Dr. Soumya Swaminathan, the chief scientist at the World Health Organization (W.H.O.), warned Monday that the pandemic is not over and said it is not yet time to return to normal and “encourage a lot of social mixing.”
Speaking to CNN on Monday, Swaminathan warned of the virus variants and emphasized the importance of realizing that the pandemic “is not over.”
“Everyone should recognize that this pandemic is not over. … It’s not that we can’t travel or do anything, but this is really not the time for us to encourage a lot of social mixing, to encourage mass events, especially without precautions, wherever you live in the world because these variants, you know, they travel around the world even before you recognize there’s a new variant,” she said, urging people to remain “very cautious.”
“I think this is the time still to be very cautious and we should remember that a large part of the world still doesn’t have enough vaccines even to protect their most vulnerable people, and we need to be getting vaccines out to them,” she continued, noting that some vaccinated people will end up in the hospital due to the variant virus spread but assuring that “the majority of vaccinated people who get the infection will be mild, will be asymptomatic, is not going to require this kind of intensive care that we’ve seen.”
Last week, W.H.O. officials began urging vaccinated individuals to wear masks again over variant concerns.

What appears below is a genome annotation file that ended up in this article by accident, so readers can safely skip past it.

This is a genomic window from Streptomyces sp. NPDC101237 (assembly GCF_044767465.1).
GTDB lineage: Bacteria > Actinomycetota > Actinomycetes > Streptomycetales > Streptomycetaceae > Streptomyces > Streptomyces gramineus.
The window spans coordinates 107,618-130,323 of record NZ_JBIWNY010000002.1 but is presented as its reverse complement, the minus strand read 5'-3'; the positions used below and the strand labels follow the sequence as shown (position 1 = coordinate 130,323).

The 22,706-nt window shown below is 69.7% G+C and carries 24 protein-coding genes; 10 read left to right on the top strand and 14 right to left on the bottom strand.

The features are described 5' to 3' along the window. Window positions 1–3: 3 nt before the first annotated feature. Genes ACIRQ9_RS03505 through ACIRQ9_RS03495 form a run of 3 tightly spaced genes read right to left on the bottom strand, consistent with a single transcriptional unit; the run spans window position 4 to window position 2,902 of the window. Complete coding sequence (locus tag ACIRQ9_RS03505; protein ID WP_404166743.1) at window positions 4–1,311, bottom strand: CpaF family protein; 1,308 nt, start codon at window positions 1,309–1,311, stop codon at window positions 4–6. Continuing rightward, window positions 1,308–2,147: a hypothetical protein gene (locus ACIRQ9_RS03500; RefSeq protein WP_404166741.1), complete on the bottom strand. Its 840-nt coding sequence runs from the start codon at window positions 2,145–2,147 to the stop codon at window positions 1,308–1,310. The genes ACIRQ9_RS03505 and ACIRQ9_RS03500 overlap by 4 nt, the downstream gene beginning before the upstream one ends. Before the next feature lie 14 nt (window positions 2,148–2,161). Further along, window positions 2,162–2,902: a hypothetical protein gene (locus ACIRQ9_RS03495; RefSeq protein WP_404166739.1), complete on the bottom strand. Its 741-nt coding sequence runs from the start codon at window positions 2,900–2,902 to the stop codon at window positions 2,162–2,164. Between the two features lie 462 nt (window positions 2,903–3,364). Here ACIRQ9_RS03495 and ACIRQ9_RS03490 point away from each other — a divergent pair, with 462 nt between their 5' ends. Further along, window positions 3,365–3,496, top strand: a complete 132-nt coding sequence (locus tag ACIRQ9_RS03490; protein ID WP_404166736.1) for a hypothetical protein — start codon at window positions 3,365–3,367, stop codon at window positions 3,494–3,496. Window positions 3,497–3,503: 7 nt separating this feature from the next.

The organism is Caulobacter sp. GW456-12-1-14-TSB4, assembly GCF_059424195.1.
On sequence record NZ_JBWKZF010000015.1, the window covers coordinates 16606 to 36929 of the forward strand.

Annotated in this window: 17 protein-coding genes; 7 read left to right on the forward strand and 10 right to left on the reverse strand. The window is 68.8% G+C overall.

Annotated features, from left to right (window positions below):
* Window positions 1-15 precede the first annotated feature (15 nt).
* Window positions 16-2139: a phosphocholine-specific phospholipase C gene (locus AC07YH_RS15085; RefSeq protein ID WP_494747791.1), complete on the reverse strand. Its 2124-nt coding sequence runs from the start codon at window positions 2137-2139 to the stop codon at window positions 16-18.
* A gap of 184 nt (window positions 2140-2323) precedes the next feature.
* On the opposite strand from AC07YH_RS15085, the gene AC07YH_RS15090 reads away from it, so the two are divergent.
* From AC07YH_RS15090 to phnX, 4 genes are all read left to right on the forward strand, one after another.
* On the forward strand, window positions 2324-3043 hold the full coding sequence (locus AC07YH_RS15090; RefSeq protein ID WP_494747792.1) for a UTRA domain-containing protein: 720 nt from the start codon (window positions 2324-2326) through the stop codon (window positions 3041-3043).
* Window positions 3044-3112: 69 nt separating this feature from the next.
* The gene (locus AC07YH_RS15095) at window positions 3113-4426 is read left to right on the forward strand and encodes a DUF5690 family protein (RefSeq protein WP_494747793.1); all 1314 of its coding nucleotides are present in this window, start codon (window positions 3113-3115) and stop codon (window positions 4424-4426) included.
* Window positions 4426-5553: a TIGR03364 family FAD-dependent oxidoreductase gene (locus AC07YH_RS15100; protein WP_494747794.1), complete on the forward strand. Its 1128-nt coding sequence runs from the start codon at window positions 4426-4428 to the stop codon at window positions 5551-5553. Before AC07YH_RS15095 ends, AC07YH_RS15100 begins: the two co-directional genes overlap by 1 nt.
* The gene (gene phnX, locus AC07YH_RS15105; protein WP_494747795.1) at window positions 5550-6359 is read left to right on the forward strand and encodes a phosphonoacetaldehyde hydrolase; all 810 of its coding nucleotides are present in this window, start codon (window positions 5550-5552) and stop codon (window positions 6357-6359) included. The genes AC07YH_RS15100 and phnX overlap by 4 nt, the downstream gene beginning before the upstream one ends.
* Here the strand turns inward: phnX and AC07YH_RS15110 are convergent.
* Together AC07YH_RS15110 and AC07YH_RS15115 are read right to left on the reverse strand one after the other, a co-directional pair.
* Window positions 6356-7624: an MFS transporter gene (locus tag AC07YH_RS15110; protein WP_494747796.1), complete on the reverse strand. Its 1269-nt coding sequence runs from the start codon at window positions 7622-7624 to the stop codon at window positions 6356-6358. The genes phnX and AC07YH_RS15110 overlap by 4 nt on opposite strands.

W.H.O director-general Dr. Tedros Adhanom Ghebreyesus on Friday said the rise of virus variants makes it “even more urgent that we use all the tools at our disposal.”
According to CNN, the rise of the Delta variant could have Biden administration officials rethinking public health measures, as some localities, such as Los Angeles County, are already taking matters into their own hands, reinstituting mask recommendations, even for vaccinated individuals.
The CDC currently classifies the Delta variant as one of “concern,” which it defines as a variant “for which there is evidence of an increase in transmissibility, more severe disease (e.g., increased hospitalizations or deaths), significant reduction in neutralization by antibodies generated during previous infection or vaccination, reduced effectiveness of treatments or vaccines, or diagnostic detection failures.”
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